Govt to strengthen maritime security body

Govt to strengthen maritime security body

The government is planning to issue a government regulation (PP) to expand the role of the Maritime Security Board (Bakamla) as part of efforts to realise President Joko "Jokowi" Widodo's maritime-axis programme.

On Thursday, several ministers, including Coordinating Political, Legal and Security Affairs Minister Tedjo Edhy Purdijatno, Defence Minister Ryamizard Ryacudu, Coordinating Maritime Affairs Minister Indroyono Susilo and Indonesian Military (TNI) chief Gen.Moeldoko, held a meeting to work out details for the regulation.

Indroyono said that the new regulation would be ready by March this year.

"The team is ready to work on synchronizing drafts for the regulation.

All relevant ministries have agreed to work and finish the draft," Indroyono told reporters in Jakarta on Thursday.

In anticipation of the issuance of the new regulation, the government also plan to hold trial joint maritime security operations under Bakamla's supervision.

"The joint operation will not only aim to improve maritime security but also safety at sea and navigation as Indonesia is an archipelagic country," Indroyono said.

Currently, Bakamla has the task of coordinating 12 institutions in the country's maritime sector, including the Indonesian Navy, the Water Police, the Customs Office, the Immigration Agency, Prosecutors' Offices, the Maritime Affairs and Fisheries Ministry, the Foreign Affairs Ministry and the Transportation Ministry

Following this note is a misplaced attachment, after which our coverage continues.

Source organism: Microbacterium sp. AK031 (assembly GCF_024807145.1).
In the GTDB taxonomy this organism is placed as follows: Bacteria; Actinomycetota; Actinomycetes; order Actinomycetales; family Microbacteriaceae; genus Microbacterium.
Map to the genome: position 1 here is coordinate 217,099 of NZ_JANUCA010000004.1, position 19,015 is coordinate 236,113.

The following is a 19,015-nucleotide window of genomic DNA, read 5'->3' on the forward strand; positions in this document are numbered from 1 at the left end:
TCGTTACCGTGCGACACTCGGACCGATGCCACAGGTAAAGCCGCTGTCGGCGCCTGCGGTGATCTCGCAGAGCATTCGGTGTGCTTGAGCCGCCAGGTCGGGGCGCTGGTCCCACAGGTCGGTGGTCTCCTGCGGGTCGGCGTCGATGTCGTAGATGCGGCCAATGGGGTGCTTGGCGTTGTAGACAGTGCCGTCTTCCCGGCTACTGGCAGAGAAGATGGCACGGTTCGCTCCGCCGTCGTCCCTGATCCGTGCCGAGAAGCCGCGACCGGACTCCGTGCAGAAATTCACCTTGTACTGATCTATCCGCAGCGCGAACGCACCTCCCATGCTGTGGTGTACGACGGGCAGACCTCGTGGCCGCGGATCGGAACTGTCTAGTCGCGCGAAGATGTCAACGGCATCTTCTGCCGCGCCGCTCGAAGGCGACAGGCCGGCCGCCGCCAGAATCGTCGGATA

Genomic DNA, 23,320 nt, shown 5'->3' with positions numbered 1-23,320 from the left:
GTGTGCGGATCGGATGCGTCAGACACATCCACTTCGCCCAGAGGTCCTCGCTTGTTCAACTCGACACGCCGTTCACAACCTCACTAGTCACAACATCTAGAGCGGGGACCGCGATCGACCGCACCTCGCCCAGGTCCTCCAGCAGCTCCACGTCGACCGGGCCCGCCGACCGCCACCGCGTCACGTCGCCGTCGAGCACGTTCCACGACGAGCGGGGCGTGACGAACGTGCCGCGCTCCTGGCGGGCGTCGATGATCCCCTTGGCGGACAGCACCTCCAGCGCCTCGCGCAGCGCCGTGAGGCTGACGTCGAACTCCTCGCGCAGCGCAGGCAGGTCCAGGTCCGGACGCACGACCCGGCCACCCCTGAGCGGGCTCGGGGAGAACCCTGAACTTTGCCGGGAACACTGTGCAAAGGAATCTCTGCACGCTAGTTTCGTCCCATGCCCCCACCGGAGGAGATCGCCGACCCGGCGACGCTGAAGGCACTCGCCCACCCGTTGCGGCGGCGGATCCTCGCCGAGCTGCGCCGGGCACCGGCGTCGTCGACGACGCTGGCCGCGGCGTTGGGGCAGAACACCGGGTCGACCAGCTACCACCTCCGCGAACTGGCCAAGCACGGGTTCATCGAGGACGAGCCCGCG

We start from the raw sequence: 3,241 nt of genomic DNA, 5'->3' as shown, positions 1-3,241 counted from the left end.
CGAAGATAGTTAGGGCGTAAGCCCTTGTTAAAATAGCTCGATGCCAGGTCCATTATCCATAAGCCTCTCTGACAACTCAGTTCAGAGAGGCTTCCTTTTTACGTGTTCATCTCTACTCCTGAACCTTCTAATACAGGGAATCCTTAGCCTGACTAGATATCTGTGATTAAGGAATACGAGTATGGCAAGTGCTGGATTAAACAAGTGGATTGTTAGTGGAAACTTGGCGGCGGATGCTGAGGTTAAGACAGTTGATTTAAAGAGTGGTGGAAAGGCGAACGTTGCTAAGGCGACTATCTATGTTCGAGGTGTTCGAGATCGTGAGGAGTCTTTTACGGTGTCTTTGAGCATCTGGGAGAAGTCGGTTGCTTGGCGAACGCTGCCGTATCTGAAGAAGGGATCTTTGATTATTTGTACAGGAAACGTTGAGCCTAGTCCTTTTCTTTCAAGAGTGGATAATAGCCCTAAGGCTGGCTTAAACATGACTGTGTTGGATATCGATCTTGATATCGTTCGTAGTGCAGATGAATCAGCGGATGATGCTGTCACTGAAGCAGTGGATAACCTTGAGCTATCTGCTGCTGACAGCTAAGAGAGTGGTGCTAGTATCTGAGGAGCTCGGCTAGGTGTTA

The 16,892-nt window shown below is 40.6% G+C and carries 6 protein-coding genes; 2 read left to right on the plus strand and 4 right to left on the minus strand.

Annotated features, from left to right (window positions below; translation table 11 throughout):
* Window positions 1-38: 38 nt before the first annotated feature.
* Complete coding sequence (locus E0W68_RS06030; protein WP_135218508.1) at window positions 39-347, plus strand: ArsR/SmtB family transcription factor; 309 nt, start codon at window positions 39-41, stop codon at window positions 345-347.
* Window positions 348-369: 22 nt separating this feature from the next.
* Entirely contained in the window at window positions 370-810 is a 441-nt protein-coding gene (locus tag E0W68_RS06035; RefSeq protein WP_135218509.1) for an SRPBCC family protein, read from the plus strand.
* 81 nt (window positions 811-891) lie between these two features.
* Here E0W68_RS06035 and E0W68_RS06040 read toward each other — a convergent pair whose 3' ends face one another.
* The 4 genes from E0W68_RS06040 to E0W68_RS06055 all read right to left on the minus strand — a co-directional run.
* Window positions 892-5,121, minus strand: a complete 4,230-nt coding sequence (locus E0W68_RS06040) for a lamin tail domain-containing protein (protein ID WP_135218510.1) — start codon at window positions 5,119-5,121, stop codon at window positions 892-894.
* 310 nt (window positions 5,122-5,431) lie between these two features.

Bakamla, established on Dec. 13 last year, evolved from the Maritime Security Coordinating Board (Bakorkamla) armed with more powerful roles and functions, as well as a larger staff and fleet.

Mandated by Law No. 32 2014 on maritime affairs, Bakamla was established as a coordinating body for the large number of institutions involved in the country's maritime sector.

Minister Tedjo said that Bakamla would be responsible for handling all crimes occurring at sea.

"But it depends on the type of crime occurring in the maritime territory.

If it is a customs violation, the customs office will handle the case but if the problem affects the fisheries sector, it will be handed over to the fisheries ministry," Tedjo said.

He expressed optimism that Bakamla would be an effective maritime institution.

The government, meanwhile, expects Bakamla to encounter no budgetary problems.

Tedjo said House of Representatives Commission I on political, security and foreign affairs had agreed to earmark Rp 726 billion (S$79.9 million) for Bakamla's operations.

The bulk of the budget, he revealed, would be used to purchase patrol boats and helicopters.

Presently, Bakamla only runs three patrol vessels, with 30 others vessels still under construction.

The agency plans to arrange nine operations collectively titled Operation Nusantara to secure the country's territorial waters in 2015.

The operations will work based on intelligence data, as well as data from the Bakamla Early Warning System.

On Thursday the institution announced the results of Operation Nusantara I, which started on Jan. 20. The haul from the operation was six local ships that were caught in illicit activities at sea.

Bakamla field officer Hudiansyah explained that the six ships had been caught carrying onions, rice and fuel illegally.

"Four of the ships have been handed over to the investigator. We will start a legal process against those ships as soon as possible," Hudiansyah said.

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